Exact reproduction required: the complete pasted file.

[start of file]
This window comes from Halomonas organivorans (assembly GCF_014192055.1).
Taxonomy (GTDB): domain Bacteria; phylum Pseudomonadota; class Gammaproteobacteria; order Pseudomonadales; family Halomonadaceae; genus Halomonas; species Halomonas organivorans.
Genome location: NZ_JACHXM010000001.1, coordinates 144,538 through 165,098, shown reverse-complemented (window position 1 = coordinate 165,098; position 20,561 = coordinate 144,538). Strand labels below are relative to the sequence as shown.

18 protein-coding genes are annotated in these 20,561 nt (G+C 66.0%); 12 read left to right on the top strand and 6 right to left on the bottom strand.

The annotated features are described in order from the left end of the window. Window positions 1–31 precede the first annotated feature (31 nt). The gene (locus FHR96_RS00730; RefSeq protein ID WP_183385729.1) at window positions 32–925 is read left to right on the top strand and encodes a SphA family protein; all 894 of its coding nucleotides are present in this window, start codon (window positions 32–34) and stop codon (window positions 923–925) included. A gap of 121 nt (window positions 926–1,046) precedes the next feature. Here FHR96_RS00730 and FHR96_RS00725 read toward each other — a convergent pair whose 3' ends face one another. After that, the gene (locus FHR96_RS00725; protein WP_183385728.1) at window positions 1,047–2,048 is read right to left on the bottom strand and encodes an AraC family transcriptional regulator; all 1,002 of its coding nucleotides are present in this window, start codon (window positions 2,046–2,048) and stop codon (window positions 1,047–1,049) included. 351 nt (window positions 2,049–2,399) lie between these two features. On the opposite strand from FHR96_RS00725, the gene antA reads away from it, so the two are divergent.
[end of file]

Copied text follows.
This window comes from Halomonas organivorans (assembly GCF_014192055.1).
Taxonomy (GTDB): domain Bacteria; phylum Pseudomonadota; class Gammaproteobacteria; order Pseudomonadales; family Halomonadaceae; genus Halomonas; species Halomonas organivorans.
Genome location: NZ_JACHXM010000001.1, coordinates 144,538 through 165,098, shown reverse-complemented (window position 1 = coordinate 165,098; position 20,561 = coordinate 144,538). Strand labels below are relative to the sequence as shown.

18 protein-coding genes are annotated in these 20,561 nt (G+C 66.0%); 12 read left to right on the top strand and 6 right to left on the bottom strand.

The annotated features are described in order from the left end of the window. Window positions 1–31 precede the first annotated feature (31 nt). The gene (locus FHR96_RS00730; RefSeq protein ID WP_183385729.1) at window positions 32–925 is read left to right on the top strand and encodes a SphA family protein; all 894 of its coding nucleotides are present in this window, start codon (window positions 32–34) and stop codon (window positions 923–925) included. A gap of 121 nt (window positions 926–1,046) precedes the next feature. Here FHR96_RS00730 and FHR96_RS00725 read toward each other — a convergent pair whose 3' ends face one another. After that, the gene (locus FHR96_RS00725; protein WP_183385728.1) at window positions 1,047–2,048 is read right to left on the bottom strand and encodes an AraC family transcriptional regulator; all 1,002 of its coding nucleotides are present in this window, start codon (window positions 2,046–2,048) and stop codon (window positions 1,047–1,049) included. 351 nt (window positions 2,049–2,399) lie between these two features. On the opposite strand from FHR96_RS00725, the gene antA reads away from it, so the two are divergent.